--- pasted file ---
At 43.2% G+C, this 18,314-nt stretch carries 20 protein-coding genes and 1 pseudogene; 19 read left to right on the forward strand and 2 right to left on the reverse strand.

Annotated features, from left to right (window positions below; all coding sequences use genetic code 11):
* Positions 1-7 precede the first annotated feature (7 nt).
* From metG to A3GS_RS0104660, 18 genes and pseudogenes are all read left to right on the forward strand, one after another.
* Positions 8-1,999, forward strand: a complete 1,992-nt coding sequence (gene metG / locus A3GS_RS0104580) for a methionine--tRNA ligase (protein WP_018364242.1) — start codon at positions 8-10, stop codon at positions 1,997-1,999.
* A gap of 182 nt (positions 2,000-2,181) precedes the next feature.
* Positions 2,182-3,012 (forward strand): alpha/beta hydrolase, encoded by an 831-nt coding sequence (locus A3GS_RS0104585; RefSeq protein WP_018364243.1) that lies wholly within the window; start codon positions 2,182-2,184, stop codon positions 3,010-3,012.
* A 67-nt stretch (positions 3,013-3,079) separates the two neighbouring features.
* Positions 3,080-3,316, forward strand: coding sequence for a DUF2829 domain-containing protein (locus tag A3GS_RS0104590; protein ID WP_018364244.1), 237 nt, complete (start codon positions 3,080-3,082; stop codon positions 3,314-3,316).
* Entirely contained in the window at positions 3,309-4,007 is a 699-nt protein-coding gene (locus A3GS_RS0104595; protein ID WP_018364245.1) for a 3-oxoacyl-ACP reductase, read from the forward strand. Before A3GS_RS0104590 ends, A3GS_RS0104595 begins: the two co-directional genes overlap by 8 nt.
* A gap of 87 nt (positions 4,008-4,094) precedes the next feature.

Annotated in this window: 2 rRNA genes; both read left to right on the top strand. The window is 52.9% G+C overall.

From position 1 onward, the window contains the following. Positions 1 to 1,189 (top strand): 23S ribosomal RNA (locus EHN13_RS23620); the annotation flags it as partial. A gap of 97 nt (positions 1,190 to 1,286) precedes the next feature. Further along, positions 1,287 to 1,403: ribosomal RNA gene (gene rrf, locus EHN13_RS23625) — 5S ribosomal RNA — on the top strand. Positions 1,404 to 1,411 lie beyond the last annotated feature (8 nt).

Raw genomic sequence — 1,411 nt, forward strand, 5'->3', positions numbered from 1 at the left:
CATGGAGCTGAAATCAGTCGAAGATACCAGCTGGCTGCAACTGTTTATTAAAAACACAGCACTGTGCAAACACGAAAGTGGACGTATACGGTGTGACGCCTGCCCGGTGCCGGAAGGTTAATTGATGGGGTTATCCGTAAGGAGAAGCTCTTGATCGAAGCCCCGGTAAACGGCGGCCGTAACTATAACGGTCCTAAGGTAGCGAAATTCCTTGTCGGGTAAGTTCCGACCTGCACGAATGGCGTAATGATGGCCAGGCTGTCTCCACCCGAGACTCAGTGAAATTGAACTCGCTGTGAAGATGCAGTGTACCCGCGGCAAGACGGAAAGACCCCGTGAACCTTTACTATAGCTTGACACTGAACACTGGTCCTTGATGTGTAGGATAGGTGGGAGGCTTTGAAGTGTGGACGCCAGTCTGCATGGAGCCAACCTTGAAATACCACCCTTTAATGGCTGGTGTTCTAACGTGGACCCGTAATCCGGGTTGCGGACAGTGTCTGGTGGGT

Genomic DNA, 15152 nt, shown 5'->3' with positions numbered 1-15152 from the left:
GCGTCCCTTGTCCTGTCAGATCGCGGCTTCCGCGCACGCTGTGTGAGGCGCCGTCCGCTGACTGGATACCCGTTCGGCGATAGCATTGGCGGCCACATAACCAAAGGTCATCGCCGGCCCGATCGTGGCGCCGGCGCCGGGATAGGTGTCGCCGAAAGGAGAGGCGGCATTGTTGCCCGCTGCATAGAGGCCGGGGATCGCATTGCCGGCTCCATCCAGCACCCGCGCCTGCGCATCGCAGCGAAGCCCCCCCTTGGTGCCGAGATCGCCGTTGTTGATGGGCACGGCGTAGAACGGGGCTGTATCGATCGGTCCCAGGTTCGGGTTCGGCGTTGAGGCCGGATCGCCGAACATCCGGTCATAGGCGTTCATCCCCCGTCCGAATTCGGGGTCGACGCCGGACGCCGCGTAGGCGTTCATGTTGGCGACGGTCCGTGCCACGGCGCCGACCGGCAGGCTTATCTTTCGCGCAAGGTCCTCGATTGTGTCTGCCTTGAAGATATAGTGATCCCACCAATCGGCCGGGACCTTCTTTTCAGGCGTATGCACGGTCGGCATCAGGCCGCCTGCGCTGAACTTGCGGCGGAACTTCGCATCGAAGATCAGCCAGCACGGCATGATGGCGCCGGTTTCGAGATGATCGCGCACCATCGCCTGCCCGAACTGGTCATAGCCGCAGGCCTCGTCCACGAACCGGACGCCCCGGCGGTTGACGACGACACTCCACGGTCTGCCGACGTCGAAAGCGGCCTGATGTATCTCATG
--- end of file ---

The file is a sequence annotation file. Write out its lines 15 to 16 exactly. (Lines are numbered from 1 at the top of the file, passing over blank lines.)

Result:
CATGGAGCTGAAATCAGTCGAAGATACCAGCTGGCTGCAACTGTTTATTAAAAACACAGCACTGTGCAAACACGAAAGTGGACGTATACGGTGTGACGCCTGCCCGGTGCCGGAAGGTTAATTGATGGGGTTATCCGTAAGGAGAAGCTCTTGATCGAAGCCCCGGTAAACGGCGGCCGTAACTATAACGGTCCTAAGGTAGCGAAATTCCTTGTCGGGTAAGTTCCGACCTGCACGAATGGCGTAATGATGGCCAGGCTGTCTCCACCCGAGACTCAGTGAAATTGAACTCGCTGTGAAGATGCAGTGTACCCGCGGCAAGACGGAAAGACCCCGTGAACCTTTACTATAGCTTGACACTGAACACTGGTCCTTGATGTGTAGGATAGGTGGGAGGCTTTGAAGTGTGGACGCCAGTCTGCATGGAGCCAACCTTGAAATACCACCCTTTAATGGCTGGTGTTCTAACGTGGACCCGTAATCCGGGTTGCGGACAGTGTCTGGTGGGT

Genomic DNA, 15152 nt, shown 5'->3' with positions numbered 1-15152 from the left: